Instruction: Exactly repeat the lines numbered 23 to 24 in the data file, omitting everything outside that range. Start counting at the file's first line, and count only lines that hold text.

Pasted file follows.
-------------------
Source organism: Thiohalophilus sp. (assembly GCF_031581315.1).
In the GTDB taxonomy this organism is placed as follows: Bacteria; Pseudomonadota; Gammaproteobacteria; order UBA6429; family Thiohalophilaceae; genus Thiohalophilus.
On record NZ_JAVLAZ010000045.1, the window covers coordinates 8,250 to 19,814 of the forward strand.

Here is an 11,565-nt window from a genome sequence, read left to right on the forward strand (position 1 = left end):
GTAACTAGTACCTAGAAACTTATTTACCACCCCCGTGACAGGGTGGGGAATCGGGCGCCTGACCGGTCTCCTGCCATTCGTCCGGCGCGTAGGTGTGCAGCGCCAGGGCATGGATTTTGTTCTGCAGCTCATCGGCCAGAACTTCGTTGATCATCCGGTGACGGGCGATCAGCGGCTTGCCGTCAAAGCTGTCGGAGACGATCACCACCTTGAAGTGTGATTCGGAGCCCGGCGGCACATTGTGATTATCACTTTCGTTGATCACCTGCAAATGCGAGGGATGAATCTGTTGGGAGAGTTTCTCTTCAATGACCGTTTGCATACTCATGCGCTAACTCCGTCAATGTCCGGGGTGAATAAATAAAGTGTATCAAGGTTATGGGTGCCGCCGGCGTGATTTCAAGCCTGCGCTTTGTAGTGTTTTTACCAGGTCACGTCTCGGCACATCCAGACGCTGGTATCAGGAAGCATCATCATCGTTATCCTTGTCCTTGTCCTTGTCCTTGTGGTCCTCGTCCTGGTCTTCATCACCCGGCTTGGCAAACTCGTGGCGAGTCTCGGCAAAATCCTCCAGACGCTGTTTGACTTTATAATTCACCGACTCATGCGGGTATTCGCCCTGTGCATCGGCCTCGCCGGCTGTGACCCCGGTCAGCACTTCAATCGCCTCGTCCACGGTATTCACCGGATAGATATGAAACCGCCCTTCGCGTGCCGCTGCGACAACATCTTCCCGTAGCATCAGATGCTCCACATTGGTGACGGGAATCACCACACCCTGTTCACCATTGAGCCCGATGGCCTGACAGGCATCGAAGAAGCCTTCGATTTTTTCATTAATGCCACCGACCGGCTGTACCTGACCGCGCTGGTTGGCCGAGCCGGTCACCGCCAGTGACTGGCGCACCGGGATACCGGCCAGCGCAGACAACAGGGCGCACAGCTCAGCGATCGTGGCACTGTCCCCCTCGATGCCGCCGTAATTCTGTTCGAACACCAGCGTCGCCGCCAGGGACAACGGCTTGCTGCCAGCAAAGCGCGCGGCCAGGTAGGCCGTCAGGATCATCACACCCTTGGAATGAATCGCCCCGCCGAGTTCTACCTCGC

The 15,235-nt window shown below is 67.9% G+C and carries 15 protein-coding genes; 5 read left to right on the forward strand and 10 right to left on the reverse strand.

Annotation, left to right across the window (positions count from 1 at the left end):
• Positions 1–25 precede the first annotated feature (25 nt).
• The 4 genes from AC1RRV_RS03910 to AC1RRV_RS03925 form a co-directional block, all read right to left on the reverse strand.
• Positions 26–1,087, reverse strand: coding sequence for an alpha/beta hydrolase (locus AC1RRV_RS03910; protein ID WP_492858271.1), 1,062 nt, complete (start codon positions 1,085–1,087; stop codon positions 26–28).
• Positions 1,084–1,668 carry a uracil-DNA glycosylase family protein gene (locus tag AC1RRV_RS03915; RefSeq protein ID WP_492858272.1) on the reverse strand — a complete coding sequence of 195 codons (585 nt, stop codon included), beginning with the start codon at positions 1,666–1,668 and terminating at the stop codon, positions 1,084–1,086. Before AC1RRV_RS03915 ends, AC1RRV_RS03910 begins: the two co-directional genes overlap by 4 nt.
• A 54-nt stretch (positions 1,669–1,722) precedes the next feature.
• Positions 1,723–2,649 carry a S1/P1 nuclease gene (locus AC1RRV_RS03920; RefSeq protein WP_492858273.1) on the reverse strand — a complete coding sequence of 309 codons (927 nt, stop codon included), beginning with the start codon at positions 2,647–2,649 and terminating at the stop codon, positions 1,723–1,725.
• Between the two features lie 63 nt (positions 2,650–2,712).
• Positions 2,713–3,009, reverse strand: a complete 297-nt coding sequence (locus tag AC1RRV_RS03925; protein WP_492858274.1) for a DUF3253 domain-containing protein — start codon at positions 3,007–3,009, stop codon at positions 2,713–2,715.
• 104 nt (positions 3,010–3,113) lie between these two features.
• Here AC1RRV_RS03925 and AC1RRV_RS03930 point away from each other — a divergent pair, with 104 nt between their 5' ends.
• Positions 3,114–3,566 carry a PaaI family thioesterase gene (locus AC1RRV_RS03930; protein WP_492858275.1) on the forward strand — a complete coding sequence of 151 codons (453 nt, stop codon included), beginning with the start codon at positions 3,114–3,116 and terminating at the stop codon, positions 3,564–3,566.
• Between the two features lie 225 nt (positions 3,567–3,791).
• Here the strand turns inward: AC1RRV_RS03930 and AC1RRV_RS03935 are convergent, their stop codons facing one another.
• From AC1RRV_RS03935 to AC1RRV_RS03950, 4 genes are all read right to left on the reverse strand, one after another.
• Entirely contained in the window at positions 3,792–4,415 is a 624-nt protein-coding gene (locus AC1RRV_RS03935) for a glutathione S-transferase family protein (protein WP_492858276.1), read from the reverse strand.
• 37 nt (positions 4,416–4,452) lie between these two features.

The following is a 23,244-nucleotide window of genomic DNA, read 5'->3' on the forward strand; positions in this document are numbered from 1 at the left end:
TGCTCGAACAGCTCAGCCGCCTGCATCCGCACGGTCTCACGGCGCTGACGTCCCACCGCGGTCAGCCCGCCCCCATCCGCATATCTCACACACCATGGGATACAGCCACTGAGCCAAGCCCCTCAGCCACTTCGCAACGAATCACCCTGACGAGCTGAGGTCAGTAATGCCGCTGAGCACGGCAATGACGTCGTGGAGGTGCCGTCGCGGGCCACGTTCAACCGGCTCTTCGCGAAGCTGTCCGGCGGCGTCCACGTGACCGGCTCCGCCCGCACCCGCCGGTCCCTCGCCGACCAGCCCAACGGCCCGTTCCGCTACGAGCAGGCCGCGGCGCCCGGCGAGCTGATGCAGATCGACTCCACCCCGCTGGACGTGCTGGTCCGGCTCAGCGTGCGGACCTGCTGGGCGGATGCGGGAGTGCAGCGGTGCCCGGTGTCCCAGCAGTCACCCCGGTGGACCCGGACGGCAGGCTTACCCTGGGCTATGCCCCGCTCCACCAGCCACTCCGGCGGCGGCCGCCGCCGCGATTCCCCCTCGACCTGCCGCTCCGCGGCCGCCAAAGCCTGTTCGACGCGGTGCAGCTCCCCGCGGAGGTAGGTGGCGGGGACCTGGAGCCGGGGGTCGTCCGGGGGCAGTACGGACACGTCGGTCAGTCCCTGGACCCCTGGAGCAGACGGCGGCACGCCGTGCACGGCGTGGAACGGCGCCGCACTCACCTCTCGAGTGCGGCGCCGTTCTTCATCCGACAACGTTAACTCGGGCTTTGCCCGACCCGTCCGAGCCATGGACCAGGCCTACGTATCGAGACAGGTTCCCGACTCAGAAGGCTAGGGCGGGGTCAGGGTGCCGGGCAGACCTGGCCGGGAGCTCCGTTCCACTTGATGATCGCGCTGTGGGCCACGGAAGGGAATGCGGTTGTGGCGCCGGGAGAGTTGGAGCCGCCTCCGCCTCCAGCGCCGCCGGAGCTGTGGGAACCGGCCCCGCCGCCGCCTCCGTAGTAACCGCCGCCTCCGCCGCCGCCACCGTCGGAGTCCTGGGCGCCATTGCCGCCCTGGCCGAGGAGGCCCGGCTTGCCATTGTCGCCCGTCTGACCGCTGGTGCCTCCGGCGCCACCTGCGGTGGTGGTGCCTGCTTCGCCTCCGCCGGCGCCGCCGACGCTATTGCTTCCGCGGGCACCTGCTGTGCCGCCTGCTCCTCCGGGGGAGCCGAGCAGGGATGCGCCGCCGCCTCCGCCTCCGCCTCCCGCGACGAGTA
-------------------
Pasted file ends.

• 37 nt (positions 4,416–4,452) lie between these two features.

The following is a 23,244-nucleotide window of genomic DNA, read 5'->3' on the forward strand; positions in this document are numbered from 1 at the left end: